Suffolk: Judge hits out as system stagnates

A judge has launched a stinging attack on legal administrators for slowing down the justice system in Suffolk with unnecessary bureaucracy.

Judge David Goodin blasted legal aid providers for clogging up the court system with red tape after being compelled to adjourn a driving matter for the third time.

Ipswich Crown Court yesterday heard Judge Goodin’s stern criticism of the National Courts Team (NCT) - responsible for processing complex, high-risk and hardship applications for legal aid - awarded to people who would otherwise not be able to afford representation.

“This hearing has been listed for a second time,” he told crown prosecutor Robert O’Sullivan. “I am alarmed.”

Judge Goodin revealed he had already declined to adjourn the case in its entirety but the application had failed to reach solicitors in time for yesterday’s hearing, despite both legal teams being ready to proceed with committal.


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Mr O’Sullivan told Judge Goodin he was in no position to apportion blame for the delay but said there was a “proactive effort” being made to speed the process up, before request a further month’s adjournment.

But Judge Goodin continued his verbal assault, saying: “This sort of difficulty is hitting cases of all descriptions - not just this one.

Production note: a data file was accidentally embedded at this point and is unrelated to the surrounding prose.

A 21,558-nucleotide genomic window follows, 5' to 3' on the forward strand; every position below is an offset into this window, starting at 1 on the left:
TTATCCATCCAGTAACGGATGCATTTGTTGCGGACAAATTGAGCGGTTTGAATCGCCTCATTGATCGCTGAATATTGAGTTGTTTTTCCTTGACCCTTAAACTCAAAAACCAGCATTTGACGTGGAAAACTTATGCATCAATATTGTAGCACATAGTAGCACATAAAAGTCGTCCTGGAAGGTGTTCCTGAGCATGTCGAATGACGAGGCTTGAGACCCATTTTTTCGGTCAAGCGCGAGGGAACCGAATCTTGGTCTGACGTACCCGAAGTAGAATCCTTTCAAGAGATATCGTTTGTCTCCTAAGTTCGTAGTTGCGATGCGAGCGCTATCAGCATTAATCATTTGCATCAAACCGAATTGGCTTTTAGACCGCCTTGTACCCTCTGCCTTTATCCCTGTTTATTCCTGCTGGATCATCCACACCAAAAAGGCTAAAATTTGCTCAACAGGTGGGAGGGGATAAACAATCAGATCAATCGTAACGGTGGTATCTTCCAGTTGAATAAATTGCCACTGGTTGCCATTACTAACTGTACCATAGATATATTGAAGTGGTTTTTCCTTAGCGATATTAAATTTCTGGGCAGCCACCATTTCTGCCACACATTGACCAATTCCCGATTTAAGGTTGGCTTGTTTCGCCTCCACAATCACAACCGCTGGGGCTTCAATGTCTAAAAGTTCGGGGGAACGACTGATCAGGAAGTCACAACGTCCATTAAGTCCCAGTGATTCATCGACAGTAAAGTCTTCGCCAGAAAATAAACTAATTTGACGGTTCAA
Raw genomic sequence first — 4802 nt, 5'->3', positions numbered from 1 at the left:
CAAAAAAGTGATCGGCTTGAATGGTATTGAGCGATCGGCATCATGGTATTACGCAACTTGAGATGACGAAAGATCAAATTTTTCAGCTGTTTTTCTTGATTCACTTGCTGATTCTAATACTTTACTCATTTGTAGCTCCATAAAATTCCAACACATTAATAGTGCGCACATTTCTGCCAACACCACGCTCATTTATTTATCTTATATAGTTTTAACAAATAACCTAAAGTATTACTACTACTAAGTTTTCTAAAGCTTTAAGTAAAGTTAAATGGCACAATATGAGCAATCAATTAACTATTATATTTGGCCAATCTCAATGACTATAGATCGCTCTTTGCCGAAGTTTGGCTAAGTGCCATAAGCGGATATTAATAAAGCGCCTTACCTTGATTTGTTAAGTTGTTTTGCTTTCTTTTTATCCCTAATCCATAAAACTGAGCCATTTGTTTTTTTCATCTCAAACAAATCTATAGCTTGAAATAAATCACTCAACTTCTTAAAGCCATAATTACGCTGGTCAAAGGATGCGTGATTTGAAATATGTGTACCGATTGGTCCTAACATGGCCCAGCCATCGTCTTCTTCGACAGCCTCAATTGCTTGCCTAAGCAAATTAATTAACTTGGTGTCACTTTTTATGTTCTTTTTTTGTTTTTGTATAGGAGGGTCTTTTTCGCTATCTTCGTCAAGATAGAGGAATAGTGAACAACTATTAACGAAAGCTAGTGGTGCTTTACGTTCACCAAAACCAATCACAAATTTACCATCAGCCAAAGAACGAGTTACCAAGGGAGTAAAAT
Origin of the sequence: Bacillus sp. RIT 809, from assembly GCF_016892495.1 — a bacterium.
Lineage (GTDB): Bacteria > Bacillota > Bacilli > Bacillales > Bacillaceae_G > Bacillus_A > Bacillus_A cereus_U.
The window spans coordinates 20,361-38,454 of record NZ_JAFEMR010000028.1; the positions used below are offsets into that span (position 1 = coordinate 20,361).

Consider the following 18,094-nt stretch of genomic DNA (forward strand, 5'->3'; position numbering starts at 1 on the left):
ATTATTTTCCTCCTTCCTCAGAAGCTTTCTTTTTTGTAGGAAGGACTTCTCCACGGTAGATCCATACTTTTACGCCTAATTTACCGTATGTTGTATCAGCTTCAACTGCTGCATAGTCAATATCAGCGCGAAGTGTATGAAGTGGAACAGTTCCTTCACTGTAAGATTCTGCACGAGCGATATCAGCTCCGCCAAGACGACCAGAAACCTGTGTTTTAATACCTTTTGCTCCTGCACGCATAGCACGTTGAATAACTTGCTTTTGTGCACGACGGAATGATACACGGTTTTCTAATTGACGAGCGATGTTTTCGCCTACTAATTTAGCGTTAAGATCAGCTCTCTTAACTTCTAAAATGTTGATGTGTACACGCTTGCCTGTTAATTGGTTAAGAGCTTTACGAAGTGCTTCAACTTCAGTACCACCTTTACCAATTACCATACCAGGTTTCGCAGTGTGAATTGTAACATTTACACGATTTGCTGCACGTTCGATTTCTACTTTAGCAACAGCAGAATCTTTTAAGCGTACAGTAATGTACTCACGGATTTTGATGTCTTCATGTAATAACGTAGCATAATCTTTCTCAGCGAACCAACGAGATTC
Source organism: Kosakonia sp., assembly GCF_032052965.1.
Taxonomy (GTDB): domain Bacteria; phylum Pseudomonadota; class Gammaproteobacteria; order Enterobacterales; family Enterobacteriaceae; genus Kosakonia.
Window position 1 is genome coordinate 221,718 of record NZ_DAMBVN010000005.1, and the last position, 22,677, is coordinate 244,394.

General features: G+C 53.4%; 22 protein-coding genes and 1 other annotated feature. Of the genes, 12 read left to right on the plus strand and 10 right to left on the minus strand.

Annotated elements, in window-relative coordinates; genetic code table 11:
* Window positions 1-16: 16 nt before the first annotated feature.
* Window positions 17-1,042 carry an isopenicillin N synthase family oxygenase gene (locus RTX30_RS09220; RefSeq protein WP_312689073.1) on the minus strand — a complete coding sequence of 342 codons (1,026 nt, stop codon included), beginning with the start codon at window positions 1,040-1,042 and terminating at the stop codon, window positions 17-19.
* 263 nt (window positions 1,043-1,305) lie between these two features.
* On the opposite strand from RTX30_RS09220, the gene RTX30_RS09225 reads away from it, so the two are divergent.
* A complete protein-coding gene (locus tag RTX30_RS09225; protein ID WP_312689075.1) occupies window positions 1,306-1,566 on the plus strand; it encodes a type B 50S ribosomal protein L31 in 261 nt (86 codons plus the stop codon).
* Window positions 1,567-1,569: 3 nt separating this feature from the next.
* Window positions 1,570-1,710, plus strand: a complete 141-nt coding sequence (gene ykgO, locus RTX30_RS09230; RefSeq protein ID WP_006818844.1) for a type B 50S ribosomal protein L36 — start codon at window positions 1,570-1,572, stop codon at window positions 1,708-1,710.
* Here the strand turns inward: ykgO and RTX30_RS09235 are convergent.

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“There used to be a time when legal aid applications were turned round swiftly.

“There are enough difficulties built into our system without repeated examples of cases being delayed and delayed again because of applications for legal aid that were previously not a difficulty.

“There will be more delays unless someone gets a handle on the system.”

Yesterday’s hearing had been scheduled for February and should by now have been listed for trial in April or May. But the court will hear only the defendant’s plea on April 28, until when the case has again been adjourned.

Last November, the Government proposed to reform legal aid in England and Wales in an attempt to reduce the Ministry of Justice’s budget by 23%.

Concerns were raised at the time by the Judge’s Council over a potential increase in litigants being denied publicly funded representation.

Since the introduction of Crown Court Means Testing last summer, people who can afford to have been asked to pay towards their defence

A Legal Services Commission spokesperson said: “Crown Court Means Testing has been introduced to ensure people convicted of a crime contribute to their defence costs, where they have the means to do so. This aims to save the taxpayer around �50m each year.”

“At the initial stage, the system only requires information about the defendant’s financial circumstances. As no evidence is required initially, it is not possible to conduct a means assessment without a full and complete declaration. Incomplete applications can, in some cases, lead to delays.”

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